ULI Atlanta CFL Class of 2019 mTAP projects focus on affordable housing, redevelopment opportunities, revitalization, and the Flint River
By: Sheba Ross, co-chair of ULI Atlanta’s mTAP program
The Center for Leadership (CFL), a program of the Urban Land Institute’s Atlanta District Council (ULI Atlanta), has a mission to cultivate leadership and life-strategy skills by teaching emerging leaders in real estate and land use how the Atlanta region gets built. One of the pivotal aspects of CFL is the Mini Technical Assistance Panel (mTAP) which is essentially a capstone project. Here, participants are divided into smaller groups to offer free technical assistance to public agencies and nonprofit organizations that have a specific land use or real estate problem within ULI’s mission of providing leadership in the responsible land use and in creating and sustaining thriving communities.
This year, the mTAP program is chaired by Ann Carpenter who is a Senior Community Development Advisor at the Federal Reserve Bank of Atlanta. She is assisted by Sheba Ross who focuses on Urban Design and Campus Planning as a Vice-President at the architecture firm, HKS.
In addition to the chairs, the program offers an opportunity for CFL alumni to serve as advisors to the different teams. The current advisors are: Marc Brambrut (Fairfield Residential), Jason Snyder (Gensler), Derrick Holland (Trinity Development Partners), Andrew Pearson (Seven Oaks Company, LLC), Inga Harmon (Harmon & Harmon Realtors, Inc.), Ryan Mills (CohnReznick), Julie Secrist (Planners and Engineers Collaborative, Inc.), Cory Gibson (The Brookdale Group, LLC), Heather L. Hubble (TSW) and Kathy Logan (Cooper Carry and Associates).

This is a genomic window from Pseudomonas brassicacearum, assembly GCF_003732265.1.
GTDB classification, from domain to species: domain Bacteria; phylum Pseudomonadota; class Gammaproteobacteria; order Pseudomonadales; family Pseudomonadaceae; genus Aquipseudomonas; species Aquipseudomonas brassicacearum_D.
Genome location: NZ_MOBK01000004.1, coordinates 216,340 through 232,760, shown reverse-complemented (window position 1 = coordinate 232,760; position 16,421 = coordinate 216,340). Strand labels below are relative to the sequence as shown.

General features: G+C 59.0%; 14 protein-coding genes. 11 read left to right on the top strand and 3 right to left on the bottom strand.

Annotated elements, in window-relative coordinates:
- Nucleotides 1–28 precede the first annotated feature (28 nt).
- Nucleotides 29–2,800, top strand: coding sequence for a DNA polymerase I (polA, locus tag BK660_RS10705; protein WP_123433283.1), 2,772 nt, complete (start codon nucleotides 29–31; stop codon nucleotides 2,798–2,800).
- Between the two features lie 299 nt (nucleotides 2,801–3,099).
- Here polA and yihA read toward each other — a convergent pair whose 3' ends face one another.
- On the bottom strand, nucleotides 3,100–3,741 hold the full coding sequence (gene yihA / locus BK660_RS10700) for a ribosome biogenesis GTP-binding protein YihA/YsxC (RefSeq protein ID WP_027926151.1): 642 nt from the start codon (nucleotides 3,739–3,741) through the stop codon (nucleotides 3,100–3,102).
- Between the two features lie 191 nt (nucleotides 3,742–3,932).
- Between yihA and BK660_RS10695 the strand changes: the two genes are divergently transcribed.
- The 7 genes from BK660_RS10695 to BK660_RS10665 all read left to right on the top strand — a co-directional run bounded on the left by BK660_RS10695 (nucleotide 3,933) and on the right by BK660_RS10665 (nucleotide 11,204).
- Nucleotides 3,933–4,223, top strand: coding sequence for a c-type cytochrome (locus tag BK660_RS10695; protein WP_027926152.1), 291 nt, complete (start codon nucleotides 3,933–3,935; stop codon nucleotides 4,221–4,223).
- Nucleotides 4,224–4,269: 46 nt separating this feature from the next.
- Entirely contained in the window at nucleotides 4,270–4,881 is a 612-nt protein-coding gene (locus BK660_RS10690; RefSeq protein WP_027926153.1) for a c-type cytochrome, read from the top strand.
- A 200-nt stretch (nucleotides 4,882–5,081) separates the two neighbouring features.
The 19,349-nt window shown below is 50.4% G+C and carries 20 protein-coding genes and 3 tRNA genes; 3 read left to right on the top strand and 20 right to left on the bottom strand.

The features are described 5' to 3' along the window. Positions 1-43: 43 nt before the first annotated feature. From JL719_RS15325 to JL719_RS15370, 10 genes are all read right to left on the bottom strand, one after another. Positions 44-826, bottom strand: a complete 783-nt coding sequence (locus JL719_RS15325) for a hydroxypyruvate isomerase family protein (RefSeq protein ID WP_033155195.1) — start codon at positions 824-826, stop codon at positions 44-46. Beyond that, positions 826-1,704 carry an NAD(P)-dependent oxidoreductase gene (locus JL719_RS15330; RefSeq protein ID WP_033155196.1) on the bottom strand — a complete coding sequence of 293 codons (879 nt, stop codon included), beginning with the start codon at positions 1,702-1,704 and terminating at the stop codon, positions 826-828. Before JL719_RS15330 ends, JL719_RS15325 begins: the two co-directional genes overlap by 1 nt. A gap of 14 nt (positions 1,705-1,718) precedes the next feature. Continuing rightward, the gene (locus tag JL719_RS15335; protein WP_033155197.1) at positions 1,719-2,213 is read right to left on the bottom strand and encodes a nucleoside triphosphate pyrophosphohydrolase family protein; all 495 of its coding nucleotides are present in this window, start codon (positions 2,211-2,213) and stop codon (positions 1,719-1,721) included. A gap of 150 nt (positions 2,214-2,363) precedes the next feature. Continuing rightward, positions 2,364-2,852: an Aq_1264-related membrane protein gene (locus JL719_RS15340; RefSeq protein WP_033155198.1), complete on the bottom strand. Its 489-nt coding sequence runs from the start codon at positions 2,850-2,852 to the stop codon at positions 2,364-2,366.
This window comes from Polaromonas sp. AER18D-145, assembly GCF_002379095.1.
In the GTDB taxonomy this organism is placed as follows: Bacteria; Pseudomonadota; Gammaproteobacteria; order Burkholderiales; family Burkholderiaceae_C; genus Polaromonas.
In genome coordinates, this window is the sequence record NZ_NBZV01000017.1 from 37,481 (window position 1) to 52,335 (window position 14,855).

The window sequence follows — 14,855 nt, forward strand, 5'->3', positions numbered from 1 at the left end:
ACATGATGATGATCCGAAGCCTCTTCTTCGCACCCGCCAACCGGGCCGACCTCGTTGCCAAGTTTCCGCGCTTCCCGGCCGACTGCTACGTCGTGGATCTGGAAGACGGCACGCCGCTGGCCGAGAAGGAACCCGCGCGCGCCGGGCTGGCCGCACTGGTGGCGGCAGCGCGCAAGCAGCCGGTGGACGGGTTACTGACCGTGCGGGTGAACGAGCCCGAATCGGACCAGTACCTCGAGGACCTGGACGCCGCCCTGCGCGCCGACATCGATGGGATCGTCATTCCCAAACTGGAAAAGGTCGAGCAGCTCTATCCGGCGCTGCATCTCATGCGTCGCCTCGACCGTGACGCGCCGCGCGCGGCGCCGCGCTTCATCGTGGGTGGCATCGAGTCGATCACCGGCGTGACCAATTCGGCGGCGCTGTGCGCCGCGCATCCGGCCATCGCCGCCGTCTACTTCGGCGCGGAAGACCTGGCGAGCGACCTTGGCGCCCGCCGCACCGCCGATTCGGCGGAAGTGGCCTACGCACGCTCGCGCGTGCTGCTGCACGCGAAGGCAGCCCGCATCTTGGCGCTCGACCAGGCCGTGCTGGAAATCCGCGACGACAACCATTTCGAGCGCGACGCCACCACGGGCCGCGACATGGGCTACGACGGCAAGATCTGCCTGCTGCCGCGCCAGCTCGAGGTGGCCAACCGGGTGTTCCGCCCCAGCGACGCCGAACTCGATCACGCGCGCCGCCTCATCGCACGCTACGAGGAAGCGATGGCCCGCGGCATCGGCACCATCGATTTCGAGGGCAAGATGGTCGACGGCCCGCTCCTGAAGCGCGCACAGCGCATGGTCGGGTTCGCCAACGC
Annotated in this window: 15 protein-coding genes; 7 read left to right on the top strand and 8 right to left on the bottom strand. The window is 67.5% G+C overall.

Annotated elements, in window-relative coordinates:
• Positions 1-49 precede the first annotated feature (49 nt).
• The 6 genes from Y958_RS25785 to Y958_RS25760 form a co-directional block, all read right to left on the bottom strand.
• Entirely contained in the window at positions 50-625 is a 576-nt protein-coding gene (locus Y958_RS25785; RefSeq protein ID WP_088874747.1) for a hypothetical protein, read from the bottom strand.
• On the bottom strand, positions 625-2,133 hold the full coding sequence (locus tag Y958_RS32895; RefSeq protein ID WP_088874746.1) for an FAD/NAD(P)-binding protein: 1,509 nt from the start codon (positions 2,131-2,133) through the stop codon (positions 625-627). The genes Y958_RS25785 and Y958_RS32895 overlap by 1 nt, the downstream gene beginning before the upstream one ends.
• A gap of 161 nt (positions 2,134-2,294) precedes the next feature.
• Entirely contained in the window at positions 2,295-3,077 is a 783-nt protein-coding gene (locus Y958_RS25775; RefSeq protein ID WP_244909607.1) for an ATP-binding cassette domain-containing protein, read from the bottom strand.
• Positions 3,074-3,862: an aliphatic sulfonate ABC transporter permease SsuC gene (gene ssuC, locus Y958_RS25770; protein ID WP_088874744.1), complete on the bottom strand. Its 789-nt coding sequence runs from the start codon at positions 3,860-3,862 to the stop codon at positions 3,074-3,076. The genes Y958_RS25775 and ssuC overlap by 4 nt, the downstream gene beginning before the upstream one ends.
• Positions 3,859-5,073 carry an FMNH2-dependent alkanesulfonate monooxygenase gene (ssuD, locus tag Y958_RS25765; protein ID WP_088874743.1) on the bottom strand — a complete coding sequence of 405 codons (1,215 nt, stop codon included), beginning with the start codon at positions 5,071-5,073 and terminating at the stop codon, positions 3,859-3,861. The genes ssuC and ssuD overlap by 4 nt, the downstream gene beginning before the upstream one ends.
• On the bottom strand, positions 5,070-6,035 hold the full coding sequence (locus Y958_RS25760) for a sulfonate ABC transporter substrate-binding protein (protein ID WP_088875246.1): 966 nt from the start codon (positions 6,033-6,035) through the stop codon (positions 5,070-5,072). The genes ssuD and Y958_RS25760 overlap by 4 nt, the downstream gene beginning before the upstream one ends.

In response to the call for projects, 10 prospective “clients” made a pitch to the class by presenting the background and anticipated outcome of a land use challenge. The participants then voted for their preferred projects and 7 multi-disciplinary teams have now been formed to work together on the 7 selected projects for the next 5 months.
Project: Atlanta Land Trust (Site Selection Tool)
The Atlanta Land Trust seeks to work with Atlanta BeltLine, Inc. and other partners to create new permanent affordable housing around the BeltLine. It has established a goal of creating 1,000 units within the next five years. The mTAP team is charged to develop land acquisition criteria for specific sites within targeted communities for maximum impact.
Project: Focused Community Strategies (Gateway Development)
FCS has a vision to create a small mixed-use, mixed-income, multi-family development. The property is located within the BeltLine TAD and the challenge to the mTAP team is to help identify obstacles and measure the feasibility of this project. As a developer of affordable housing, FCS is looking for more options for long-time residents to remain in their communities and thrive.
Project: Historic District Development Corp. (Henderson Place Apartments)
Henderson Place Apts. is a 58-unit rental complex near the MLK, Jr. Historic District in the Old Fourth Ward for low-income, long-term residents. Today it continues to serve with low rents and social services but needs major rehabilitation. HDDC is seeking options to increase the density of the site and provide larger units. The rehabilitation is critical to the ability of the complex to service its original target population and create housing opportunities for the anticipated Howard Middle School families who will soon need a place to live.
Project: Clark Atlanta University (Park Street Church)